A lot of those items sound like racecar technology – and some of it does trickle down from motorsports. However, to blatantly say the flat bottom under trays, wings, and ducts are all thanks to racing technology wouldn't be entirely truthful. Even the parts we take for granted in racing aren't solely from the racing world. Most of those items, for both racecars and OEM cars, are thanks to aeroplane engineers that adapted their ideas to cars, too. So, modern aerodynamics on your car or for your racecar come from a variety of sources and not just the world of competition.

Aero in drifting

Now all of that's out of the way, we can get back to the point of this article. How does aerodynamics play a role in drifting? Well, currently, not much. Actually, let's rephrase that answer. Cars designed to go drifting don't really approach aerodynamics in the way time attack or wheel-to-wheel drivers do. However, going sideways and making downforce is something of an interest to aerodynamics experts like Andrew Brilliant of AMB Aero. Those of you in the time attack world probably know that name well, but for you drift guys, Andrew is the guy who people like Under Suzuki and HKS approach when they need to set new records at Tsukuba, Fuji Speedway, or at the World Time Attack Challenge.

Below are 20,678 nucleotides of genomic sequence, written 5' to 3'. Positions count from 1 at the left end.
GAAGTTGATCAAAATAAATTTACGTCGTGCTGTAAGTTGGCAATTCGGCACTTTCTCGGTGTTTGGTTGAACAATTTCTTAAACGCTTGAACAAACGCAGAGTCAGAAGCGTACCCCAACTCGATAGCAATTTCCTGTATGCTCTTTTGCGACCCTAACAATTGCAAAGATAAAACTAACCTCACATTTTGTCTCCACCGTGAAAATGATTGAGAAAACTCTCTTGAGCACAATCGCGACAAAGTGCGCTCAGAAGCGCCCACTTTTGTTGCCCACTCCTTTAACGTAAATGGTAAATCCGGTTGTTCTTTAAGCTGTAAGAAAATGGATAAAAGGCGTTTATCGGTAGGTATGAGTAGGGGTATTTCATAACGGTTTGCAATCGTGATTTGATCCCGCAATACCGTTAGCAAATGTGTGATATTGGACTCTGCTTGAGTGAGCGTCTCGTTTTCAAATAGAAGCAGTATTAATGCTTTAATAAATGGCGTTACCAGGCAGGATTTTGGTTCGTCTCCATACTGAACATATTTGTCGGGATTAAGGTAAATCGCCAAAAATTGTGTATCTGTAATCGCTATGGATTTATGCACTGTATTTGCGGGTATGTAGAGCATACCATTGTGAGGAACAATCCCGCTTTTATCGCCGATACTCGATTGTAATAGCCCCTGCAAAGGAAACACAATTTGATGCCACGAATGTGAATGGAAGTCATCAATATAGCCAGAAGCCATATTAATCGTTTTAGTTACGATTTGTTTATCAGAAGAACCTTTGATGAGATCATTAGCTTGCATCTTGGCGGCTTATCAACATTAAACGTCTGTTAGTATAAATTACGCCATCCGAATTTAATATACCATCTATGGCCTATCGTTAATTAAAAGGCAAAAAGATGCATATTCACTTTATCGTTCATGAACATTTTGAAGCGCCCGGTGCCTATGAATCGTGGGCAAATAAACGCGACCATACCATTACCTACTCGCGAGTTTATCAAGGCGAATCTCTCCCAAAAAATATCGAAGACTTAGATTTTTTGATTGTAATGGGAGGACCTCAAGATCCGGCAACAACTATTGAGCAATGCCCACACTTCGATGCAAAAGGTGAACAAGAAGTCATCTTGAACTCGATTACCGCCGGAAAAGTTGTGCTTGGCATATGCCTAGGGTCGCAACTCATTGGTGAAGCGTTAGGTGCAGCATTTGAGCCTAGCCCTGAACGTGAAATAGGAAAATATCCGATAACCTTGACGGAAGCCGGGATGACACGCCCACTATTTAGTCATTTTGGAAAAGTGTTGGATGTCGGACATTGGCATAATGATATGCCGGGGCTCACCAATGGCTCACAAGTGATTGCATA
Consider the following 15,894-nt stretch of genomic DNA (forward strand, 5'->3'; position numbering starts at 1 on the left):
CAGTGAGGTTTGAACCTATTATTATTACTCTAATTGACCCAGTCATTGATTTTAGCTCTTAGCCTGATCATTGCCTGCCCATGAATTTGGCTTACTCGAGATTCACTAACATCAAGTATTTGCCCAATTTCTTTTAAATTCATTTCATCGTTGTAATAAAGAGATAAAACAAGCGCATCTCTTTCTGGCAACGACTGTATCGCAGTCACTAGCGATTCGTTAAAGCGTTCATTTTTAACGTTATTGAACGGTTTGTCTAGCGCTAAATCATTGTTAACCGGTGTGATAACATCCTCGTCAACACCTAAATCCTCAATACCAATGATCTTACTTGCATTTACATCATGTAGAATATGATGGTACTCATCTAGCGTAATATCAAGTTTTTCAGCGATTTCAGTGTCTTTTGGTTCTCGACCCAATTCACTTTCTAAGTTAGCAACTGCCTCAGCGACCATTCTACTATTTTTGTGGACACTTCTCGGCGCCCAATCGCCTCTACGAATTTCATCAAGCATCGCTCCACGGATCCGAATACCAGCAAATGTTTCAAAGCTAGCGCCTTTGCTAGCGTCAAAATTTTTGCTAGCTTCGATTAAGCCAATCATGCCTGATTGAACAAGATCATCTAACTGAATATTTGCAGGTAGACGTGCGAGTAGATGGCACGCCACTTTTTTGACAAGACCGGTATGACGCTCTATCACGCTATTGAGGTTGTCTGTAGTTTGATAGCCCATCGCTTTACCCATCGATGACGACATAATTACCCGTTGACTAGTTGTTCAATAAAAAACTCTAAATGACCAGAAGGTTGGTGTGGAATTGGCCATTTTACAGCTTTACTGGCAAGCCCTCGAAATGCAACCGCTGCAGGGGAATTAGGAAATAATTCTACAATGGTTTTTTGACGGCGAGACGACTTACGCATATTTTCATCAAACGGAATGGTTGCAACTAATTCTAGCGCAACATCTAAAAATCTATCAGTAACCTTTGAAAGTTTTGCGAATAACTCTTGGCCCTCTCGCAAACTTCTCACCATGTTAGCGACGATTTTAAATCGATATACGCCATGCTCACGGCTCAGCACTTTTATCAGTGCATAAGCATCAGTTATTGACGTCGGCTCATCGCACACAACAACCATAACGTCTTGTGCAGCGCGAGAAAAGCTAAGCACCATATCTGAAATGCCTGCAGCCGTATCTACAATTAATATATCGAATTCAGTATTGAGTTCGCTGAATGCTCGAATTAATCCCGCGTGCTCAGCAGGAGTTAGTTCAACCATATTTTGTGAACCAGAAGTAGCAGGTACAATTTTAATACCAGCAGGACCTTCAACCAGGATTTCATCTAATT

"Aero in yaw" is basically referenced in air flow as the car starts going perpendicular to its forward motion, if you didn't understand that. For example, "if you wanted the car to have front downforce in yaw, or less front and more rear in yaw, or even to only have downforce in yaw but none in a straight line or vice versa; we could make it do any of those things."

A lot of this has come from Formula One and Prototype Endurance Car Racing and the rear spine you see running down those engine covers. Turns out, some downforce can be found if you stick a shark fin on the centre of the car and drive it around a corner. Air is still trying to go in a forward motion, but the car is at an angle, so the shark fin acts like a wing. That's oversimplifying it, by a lot, as the shark fin does more than that but, hopefully,it helps visualise the point.

As we know, teams will do what they can to gain an advantage over their fellow competitors. So it's the job of a sanctioning body and their technical director to make sure the field is as level as possible. That job for Formula D lays at the feet of Technical Director, Kevin Wells.